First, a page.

Our Prejudiced Brains

Years ago, I worked with a group of field representatives selling industrial equipment, and found that many had interesting adaptations to local culture in different parts of the U.S. One based in Texas always kept a Western-cut sheepskin jacket in his car. If he was visiting a plant in a remote location, he’d shed the suit coat he wore in Dallas and put on the rugged-looking jacket. The reps in Detroit, meanwhile, were always careful to show up in the appropriate brand of vehicle – one wouldn’t take a Ford engineer to lunch in a Chevy! While these strategies of blending in may seem obvious, it turns out there’s some sound neuromarketing involved.

Harvard researchers have found evidence that our brains react to people differently depending on our beliefs about them and whether we perceive that they are “like us.” While obvious external clues like race and sex can trigger the different reactions, even what we believe to be true can have that effect.

The authors detailed the function of a particularly important brain area while studying the neural correlates of “mentalizing.” Mentalizing is the ability to predict how other people will behave in a given situation. It combines the powers of theory of mind (our ideas about what other people know and do not know) with the presumptions that we hold about people with dissimilar backgrounds. Some researchers believe that mentalizing is a function of the brain’s mirror neuron system, allowing us to predict the behavior of others by simulating how other people may feel in a given situation. [From Scientific American Mind Matters – How Harvard students perceive rednecks: The neural basis for prejudice

The researchers found that subjects reacted differently to profiles of individuals thought to be either fundamentalist Christians from the Midwest or liberal northeastern students depending on their own beliefs. In fact, the profiles were randomly assigned to photos culled from a dating service. The subjects themselves were surveyed and put in conservative and liberal categories.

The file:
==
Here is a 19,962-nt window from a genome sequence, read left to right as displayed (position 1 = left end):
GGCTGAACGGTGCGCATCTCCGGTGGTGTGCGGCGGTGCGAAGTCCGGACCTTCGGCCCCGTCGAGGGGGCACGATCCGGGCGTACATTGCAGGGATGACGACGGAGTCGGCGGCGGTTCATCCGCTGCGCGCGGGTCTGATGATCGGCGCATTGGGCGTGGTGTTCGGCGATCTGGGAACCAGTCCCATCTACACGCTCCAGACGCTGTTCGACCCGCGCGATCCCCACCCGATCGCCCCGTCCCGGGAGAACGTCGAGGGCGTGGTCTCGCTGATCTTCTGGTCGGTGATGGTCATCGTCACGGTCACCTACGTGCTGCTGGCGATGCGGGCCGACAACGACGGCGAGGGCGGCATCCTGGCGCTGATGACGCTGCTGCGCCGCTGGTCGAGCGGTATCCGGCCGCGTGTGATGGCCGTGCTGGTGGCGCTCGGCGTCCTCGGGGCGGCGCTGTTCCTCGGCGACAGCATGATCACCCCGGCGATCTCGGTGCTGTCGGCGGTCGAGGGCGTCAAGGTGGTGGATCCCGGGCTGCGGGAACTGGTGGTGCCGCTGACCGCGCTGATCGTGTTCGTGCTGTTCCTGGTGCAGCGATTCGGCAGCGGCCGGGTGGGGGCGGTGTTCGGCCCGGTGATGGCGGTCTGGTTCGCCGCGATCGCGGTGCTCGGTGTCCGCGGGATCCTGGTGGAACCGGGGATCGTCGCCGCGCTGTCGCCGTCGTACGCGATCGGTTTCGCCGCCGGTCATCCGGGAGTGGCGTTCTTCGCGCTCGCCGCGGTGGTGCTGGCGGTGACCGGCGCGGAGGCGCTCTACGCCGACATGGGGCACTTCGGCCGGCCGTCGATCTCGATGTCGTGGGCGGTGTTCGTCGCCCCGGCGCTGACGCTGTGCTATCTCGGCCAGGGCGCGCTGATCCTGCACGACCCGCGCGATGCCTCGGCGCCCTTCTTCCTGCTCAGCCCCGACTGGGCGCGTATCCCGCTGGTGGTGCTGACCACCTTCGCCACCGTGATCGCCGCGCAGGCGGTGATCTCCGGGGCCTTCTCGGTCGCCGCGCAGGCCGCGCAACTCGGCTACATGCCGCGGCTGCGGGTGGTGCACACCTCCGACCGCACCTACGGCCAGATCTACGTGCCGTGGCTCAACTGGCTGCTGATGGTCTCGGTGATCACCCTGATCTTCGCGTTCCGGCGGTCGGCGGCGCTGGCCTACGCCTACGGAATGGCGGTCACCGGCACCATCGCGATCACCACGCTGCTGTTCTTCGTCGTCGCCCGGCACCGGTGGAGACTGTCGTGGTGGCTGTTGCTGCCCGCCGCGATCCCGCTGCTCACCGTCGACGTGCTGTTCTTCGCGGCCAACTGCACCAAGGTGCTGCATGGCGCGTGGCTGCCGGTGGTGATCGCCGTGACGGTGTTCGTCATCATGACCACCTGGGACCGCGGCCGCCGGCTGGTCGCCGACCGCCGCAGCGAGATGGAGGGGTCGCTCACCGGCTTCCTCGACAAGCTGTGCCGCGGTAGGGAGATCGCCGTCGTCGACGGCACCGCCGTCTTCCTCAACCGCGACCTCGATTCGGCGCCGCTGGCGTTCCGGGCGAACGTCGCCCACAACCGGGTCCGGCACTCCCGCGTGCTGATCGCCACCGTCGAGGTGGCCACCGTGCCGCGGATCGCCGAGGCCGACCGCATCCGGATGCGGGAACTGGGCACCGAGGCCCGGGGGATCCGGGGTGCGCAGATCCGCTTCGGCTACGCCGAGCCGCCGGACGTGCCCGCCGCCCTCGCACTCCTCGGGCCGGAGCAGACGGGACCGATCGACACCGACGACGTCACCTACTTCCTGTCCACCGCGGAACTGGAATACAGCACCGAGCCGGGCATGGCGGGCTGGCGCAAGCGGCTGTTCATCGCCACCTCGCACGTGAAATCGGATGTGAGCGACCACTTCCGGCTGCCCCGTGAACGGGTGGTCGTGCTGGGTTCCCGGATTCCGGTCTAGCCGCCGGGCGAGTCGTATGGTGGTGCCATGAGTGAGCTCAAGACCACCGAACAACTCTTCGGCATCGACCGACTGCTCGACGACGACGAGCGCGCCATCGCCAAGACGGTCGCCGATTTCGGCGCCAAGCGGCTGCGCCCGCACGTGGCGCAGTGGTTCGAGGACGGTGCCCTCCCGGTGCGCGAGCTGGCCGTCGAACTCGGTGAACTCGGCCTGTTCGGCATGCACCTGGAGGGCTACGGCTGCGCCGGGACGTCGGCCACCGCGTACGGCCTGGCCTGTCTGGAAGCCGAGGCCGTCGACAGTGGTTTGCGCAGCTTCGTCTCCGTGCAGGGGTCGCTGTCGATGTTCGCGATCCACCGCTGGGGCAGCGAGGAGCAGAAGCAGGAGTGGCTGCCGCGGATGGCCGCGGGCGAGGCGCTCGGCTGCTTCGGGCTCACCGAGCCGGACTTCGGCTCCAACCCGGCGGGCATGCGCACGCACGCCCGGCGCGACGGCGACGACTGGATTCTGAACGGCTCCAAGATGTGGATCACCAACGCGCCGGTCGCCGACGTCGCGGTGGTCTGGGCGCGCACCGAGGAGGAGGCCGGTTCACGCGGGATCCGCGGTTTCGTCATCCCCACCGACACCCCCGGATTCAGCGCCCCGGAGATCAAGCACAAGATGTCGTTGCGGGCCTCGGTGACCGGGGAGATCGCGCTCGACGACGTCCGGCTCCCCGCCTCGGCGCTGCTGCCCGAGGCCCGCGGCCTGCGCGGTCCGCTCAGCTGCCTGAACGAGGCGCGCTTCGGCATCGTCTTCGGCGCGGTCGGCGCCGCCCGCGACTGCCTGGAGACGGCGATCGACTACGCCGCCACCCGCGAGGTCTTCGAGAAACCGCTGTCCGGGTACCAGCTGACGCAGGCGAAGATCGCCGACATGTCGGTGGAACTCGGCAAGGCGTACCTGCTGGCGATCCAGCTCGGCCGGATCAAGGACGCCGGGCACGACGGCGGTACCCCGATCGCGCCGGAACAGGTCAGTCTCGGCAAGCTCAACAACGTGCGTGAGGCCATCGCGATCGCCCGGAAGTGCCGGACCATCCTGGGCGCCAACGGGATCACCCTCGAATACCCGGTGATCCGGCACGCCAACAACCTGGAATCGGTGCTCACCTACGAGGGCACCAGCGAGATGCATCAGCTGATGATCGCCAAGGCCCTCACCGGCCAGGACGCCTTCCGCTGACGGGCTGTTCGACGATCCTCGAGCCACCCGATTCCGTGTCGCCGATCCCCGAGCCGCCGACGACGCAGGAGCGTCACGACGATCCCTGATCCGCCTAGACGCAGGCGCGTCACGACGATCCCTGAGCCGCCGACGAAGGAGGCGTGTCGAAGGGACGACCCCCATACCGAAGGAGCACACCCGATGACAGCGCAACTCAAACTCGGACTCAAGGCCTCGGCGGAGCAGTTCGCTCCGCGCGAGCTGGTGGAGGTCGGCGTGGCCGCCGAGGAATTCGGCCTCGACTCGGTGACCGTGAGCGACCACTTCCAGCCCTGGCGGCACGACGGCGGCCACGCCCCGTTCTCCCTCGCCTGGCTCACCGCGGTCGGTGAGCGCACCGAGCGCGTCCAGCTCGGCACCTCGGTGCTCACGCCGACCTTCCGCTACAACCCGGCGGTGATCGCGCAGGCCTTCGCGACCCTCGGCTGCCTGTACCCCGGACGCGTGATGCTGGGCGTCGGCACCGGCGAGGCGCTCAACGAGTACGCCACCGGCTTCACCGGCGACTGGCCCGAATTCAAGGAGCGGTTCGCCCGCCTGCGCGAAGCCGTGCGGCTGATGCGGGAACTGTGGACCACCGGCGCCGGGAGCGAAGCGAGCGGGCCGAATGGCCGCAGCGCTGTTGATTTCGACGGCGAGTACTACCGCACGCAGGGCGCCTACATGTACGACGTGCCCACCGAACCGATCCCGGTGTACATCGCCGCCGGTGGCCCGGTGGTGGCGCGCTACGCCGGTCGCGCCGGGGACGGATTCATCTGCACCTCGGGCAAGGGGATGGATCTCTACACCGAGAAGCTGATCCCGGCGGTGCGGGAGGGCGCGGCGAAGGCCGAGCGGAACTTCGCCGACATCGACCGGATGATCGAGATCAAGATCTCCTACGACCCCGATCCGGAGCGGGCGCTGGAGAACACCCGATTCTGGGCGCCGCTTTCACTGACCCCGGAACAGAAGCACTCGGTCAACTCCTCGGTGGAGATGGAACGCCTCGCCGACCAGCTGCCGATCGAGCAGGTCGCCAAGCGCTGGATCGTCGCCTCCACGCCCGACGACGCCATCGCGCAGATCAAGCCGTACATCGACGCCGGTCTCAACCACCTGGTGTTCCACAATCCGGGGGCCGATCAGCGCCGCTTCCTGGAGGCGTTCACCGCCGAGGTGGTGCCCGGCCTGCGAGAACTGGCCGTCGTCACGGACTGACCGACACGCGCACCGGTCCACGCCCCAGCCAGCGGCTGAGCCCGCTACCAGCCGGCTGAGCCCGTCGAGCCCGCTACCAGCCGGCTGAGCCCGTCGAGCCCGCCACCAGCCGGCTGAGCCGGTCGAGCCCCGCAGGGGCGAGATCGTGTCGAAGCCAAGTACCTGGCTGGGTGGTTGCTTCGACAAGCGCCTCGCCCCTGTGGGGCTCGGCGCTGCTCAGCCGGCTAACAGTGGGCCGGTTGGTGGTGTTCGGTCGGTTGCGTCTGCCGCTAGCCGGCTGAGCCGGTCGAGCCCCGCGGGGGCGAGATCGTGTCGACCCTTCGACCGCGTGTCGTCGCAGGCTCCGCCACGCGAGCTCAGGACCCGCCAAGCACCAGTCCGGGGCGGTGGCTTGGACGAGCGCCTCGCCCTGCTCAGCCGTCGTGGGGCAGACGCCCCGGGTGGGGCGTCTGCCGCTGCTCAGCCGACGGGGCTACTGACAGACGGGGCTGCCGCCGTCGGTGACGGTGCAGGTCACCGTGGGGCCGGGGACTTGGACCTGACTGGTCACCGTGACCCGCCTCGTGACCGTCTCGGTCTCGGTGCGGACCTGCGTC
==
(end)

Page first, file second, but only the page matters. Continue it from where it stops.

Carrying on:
Prior research had suggested that the medial prefrontal cortex, or mPFC, an area stretching up and forward from roughly beneath the temple, was known to be involved in mentalizing. The researchers hoped to distinguish whether two important parts of the medial PFC, the ventral mPFC (toward the front of the mPFC) and the dorsal mPFC (further toward the top of the head), might be reacting differently. The brain imaging results indeed indeed showed a dissociation between these two regions. Heightened activity in the ventral mPFC was associated with mentalization of self-similar people, whereas dorsal mPFC activity was associated with mentalization of self-dissimilar people.

In plain English, the subjects’ brains showed different kinds of activation when viewing individuals they thought were similar vs. individuals thought to be different. There was a bit of good news – the differences in brain activation were minimal when the subjects imagined the profiled individuals engaged in a neutral activity, like enjoying Thanksgiving with family.

The marketing takeaway is that people will categorize others as being similar or dissimilar based on both external cues like appearance as well as what they believe to be true about the individual. So, when the salesperson walks into a customer’s office and says, “Hey, I see you are a Notre Dame football fan too! What do you think they’ll do next season?” he is doing more than breaking the ice with the customer. He’s at least moving to neutral ground and at best establishing himself as “like me” in the customer’s mind.

Advertisers need to think about this issue too – a spokesperson who falls into the “one of us” category may prove to be more believable than one who seems dissimilar. No doubt this is one reason why Peyton Manning’s “guy next door” appearance and demeanor are more popular with advertisers than, say, a long-haired, hulking lineman covered with tattoos.

For those interested in reducing prejudice in society, the research confirms the advice that emphasizing areas of shared similarity is one important way to get individuals to identify with others who may look different or espouse other beliefs.

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— who has written 985 posts on Neuromarketing.

Roger Dooley writes and speaks about marketing, and in particular the use of neuroscience and behavioral research to make advertising, marketing, and products better. He is the primary author at Neuromarketing, and founder of Dooley Direct LLC, a marketing consultancy. Follow him on Twitter.

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